Tuesday, April 16, 2013

The NCAA Hockey Tournament Needs to Return To Campus Sites

On Saturday night, the last team selected into the NCAA hockey tournament skated off with the trophy as #15 seed Yale defeated Quinnipiac for the national championship.  The story to me isn't so much Yale winning it as much as how Yale won it.

Two weeks earlier, Yale defeated Minnesota and North Dakota to emerge from the West Regional into the Frozen Four.  I don't get ESPNU at home, but fortunately, I found myself out of town with access to the Yale/North Dakota game on Dish Network.  North Dakota led most of the way, but a defensive meltdown in the last 10 minutes of the game led to Yale's upset.

It didn't help North Dakota's chances that the West Regional game was held in a mostly empty Grand Rapids, Michigan arena. Yep...the "west" regional was held in the eastern timezone.  Was it neutral ice?  Technically so, though the facility was so ill-suited for a tournament game that players had to use toilet stalls for lockers.
It was almost like the game was played at a municipal ice rink, albeit with shiny boards and shiny graphics on the ice.  Every hit against the boards created an echo in the largely quiet arena.  This wasn't a championship atmosphere.  It was no atmosphere, because the venue was nearly 600 miles away from the closest school in that region.

Immediately after that game, viewers were switched to the New Hampshire/UMass-Lowell game, and it was remarkable contrast in environment.  The neutral site was 40 miles from both campuses, making it an easy drive for every fan.  It was a packed house, and completely different feel.  A championship atmosphere.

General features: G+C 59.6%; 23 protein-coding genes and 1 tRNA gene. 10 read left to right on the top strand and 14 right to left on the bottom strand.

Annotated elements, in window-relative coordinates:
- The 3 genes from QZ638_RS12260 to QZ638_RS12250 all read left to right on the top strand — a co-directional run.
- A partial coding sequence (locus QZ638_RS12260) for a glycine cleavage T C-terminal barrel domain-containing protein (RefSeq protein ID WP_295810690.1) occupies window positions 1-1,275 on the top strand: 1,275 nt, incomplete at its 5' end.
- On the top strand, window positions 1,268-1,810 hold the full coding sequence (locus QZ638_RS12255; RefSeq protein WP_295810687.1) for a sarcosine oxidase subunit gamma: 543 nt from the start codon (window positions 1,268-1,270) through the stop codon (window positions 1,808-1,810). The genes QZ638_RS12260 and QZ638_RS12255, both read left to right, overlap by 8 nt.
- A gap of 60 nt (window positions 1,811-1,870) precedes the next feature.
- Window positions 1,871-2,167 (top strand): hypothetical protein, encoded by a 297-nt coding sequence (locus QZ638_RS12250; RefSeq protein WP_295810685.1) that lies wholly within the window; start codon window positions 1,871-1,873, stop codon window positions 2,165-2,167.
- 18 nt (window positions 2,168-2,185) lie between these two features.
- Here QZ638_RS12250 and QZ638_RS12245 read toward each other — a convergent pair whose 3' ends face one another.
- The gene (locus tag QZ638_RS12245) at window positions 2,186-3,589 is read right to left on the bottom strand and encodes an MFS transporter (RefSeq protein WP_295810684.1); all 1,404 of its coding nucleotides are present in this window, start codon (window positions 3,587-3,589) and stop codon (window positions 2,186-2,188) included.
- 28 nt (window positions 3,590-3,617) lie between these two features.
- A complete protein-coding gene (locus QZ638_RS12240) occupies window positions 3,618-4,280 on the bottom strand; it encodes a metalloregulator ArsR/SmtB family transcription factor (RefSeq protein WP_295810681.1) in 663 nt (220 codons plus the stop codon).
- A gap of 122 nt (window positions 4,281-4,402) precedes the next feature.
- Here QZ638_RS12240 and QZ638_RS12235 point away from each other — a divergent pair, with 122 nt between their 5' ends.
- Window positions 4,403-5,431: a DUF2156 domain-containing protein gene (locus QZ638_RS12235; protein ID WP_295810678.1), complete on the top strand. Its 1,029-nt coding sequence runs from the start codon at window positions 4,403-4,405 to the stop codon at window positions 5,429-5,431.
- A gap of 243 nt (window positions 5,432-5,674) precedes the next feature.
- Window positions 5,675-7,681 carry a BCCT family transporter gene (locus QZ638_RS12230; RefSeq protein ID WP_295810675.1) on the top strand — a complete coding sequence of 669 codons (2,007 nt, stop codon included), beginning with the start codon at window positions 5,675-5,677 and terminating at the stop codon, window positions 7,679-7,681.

There are lots of ideas over what to do with the early rounds of the NCAA hockey tournament.  A best of three first round could be interesting.  But no matter what the NCAA does, the opening games need to be played closer to fans.  NCAA baseball uses home fields.  Even NCAA women's basketball uses home courts for the opening rounds.  Is it an advantage for the home teams?  Absolutely...but at least the teams that get it have earned it on the field.  It's not a bidding situation where someone gets an advantage because a nearby community was able to submit a winning bid years earlier.

A community that doesn't support college hockey, I might add.  They depend on fans traveling in to make it work. When you get lucky enough to have teams within an hour, it can work.  It doesn't work away from the east coast, where the schools (and neutral sites) are much more spread out.

It's simply a matter of fairness, because the current format favors east coast schools.

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